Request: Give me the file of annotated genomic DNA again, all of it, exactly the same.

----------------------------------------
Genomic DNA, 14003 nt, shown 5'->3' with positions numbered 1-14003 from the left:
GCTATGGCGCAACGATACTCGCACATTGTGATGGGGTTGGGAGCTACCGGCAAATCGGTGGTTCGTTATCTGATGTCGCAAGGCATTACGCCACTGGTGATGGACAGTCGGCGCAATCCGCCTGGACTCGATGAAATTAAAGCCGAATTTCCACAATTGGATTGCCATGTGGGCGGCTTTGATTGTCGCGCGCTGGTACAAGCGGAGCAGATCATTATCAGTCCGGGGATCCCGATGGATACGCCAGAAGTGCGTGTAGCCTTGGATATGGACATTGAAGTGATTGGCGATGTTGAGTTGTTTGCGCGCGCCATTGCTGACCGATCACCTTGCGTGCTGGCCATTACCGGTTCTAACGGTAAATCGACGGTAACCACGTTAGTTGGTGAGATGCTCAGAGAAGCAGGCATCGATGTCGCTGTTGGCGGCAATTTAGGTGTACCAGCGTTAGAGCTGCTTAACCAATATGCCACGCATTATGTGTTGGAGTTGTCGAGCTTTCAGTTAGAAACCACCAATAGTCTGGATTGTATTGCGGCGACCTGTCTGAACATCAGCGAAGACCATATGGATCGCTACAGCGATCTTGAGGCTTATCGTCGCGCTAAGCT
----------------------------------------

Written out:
Genomic DNA, 14003 nt, shown 5'->3' with positions numbered 1-14003 from the left:
GCTATGGCGCAACGATACTCGCACATTGTGATGGGGTTGGGAGCTACCGGCAAATCGGTGGTTCGTTATCTGATGTCGCAAGGCATTACGCCACTGGTGATGGACAGTCGGCGCAATCCGCCTGGACTCGATGAAATTAAAGCCGAATTTCCACAATTGGATTGCCATGTGGGCGGCTTTGATTGTCGCGCGCTGGTACAAGCGGAGCAGATCATTATCAGTCCGGGGATCCCGATGGATACGCCAGAAGTGCGTGTAGCCTTGGATATGGACATTGAAGTGATTGGCGATGTTGAGTTGTTTGCGCGCGCCATTGCTGACCGATCACCTTGCGTGCTGGCCATTACCGGTTCTAACGGTAAATCGACGGTAACCACGTTAGTTGGTGAGATGCTCAGAGAAGCAGGCATCGATGTCGCTGTTGGCGGCAATTTAGGTGTACCAGCGTTAGAGCTGCTTAACCAATATGCCACGCATTATGTGTTGGAGTTGTCGAGCTTTCAGTTAGAAACCACCAATAGTCTGGATTGTATTGCGGCGACCTGTCTGAACATCAGCGAAGACCATATGGATCGCTACAGCGATCTTGAGGCTTATCGTCGCGCTAAGCT